Also, his comments about the fantastic handling of the Norton at low speed but problems at high speed seem to be at odds with what the 961 riders say. Several have said the Norton is a little top heavy at low speed (could be that 522 pounds) but smartens up at higher speed.
One 961 owner who also owns a Thrux R says the Thrux low speed feels like riding an "observed Trials bike " after getting off the 961.
No mention of this by the journo, in fact he gives the opposite impression.

So I agree, it is a crap article written by someone who is just blathering thoughts and impressions without much depth, knowledge or putting any real effort into the job.
 

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From the MCN article. "The Thruxton R is the modern day Fiat 500, Mini, or VW Beetle"
I interpreted that as saying the Thruxton is a fashion accessory, that's what those three modern versions of classic cars have been described as. There are lots of them here, 80% of them bought by trendy young females, or gifted by their daddies because "they're worth it"...:)
 

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The Thruxton R is a bit of a fashion accessory for sure. Witness all of the fussing over getting just the right coloured accessories for the bike, or the perfect turn indicators , FEK etc.
That's bound to happen with something that looks as good as the bike does. What a happy coincidence that when you through a leg over the thing and forget all of the cosmetics, it turns out to be a superb machine that can really haul ass on a twisting mountain road.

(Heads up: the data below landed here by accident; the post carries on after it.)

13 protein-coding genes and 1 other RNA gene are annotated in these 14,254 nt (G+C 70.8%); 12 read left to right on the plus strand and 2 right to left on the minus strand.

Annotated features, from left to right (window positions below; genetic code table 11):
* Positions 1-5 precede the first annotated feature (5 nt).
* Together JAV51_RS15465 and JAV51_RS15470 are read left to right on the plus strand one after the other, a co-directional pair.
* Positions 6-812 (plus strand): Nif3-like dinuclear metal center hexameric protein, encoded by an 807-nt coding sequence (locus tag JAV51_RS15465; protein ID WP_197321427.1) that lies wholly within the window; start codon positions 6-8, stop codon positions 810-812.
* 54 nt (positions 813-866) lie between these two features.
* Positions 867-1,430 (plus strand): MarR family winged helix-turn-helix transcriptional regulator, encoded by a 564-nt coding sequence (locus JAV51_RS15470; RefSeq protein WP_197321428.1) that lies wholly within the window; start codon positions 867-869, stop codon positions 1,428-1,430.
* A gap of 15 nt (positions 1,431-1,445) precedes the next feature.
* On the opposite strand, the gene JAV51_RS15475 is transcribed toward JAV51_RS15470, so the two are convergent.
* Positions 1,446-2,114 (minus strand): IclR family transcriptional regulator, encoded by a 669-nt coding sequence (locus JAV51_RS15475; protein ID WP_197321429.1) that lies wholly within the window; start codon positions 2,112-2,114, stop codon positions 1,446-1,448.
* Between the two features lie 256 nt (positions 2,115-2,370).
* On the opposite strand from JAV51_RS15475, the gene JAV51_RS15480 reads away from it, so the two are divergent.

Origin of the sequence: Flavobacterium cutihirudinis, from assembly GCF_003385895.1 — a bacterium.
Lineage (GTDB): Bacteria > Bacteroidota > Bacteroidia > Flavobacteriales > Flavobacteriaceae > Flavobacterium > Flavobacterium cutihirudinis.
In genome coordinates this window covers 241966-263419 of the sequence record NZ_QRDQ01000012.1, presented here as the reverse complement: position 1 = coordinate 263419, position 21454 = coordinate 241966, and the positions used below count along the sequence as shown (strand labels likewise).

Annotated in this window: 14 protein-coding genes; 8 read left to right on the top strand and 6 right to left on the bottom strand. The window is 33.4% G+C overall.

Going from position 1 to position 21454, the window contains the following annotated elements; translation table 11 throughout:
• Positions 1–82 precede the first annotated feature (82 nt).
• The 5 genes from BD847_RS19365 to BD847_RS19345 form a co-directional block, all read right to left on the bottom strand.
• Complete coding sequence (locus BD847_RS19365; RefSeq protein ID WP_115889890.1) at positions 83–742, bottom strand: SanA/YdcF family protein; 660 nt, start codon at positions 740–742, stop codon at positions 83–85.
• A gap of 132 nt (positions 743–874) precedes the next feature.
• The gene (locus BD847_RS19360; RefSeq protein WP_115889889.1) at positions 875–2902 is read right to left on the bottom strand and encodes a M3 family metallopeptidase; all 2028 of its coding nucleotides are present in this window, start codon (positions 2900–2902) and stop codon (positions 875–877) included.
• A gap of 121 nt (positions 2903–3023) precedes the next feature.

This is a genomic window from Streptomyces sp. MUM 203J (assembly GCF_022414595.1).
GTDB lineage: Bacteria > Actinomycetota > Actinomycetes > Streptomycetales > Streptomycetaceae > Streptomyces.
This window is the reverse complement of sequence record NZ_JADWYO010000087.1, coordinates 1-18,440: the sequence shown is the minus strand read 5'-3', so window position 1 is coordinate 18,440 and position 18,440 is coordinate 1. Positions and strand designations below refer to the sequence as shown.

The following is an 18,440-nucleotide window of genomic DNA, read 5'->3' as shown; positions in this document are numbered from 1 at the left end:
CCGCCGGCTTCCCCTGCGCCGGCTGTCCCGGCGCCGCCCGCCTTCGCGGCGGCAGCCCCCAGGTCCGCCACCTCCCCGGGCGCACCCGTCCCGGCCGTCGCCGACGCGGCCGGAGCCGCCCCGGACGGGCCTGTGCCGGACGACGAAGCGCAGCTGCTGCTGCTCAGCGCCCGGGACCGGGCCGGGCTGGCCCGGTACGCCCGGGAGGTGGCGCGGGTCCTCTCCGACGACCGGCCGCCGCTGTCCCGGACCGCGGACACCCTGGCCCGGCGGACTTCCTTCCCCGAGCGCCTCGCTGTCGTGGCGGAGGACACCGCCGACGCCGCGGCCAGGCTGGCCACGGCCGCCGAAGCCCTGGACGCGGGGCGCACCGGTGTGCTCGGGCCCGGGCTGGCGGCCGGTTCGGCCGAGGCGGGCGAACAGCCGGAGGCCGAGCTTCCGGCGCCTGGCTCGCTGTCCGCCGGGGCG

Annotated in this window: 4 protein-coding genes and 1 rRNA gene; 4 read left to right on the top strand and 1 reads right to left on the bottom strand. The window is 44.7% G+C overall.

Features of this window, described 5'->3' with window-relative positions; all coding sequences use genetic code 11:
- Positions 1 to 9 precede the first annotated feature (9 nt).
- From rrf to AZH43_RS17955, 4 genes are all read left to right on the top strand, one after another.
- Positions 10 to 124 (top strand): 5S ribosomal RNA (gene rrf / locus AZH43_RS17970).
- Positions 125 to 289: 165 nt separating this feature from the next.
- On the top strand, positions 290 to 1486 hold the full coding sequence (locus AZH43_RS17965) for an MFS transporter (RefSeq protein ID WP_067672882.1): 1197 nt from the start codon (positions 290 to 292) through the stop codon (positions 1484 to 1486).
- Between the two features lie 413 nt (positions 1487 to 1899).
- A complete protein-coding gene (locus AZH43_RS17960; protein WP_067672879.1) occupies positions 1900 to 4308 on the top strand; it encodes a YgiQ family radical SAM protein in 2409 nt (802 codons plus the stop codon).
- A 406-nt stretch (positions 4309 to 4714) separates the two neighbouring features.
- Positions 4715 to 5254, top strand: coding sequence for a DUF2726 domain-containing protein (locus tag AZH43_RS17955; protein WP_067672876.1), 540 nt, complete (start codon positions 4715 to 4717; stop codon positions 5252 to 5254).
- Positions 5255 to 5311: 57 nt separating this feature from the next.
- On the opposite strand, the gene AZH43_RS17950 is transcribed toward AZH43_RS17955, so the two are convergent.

Glen
 

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The Thruxton R is a bit of a fashion accessory for sure. Witness all of the fussing over getting just the right coloured accessories for the bike, or the perfect turn indicators , FEK etc.
That's bound to happen with something that looks as good as the bike does. What a happy coincidence that when you through a leg over the thing and forget all of the cosmetics, it turns out to be a superb machine that can really haul ass on a twisting mountain road.

Glen
That obsession with personal perfection with mods happens with every bike as far as I can tell.
 

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That obsession with personal perfection with mods happens with every bike as far as I can tell.
I am not usually bothered at all about how my bikes look, i have had plenty of ugly extras on them to improve the riding experience no matter what it looks like. However the Thrux is such a good looking machine that even I am being picky about what goes on it.

I might even wash my jacket in case I let the side down. :surprise:
 

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I am not usually bothered at all about how my bikes look, i have had plenty of ugly extras on them to improve the riding experience no matter what it looks like. However the Thrux is such a good looking machine that even I am being picky about what goes on it.



I might even wash my jacket in case I let the side down. :surprise:
I wouldn't go that far. Get the missus to do it.
 

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I think the new Thruxton filled that niche, and did so dramatically better. It has the style, reliability, and performance. The Norton is beautiful, but at ~$20,000 or more? No thanks.


You are probably not in their target demographic. :D the kind of person that would by the Norton, will probably also buy a Thruxton R.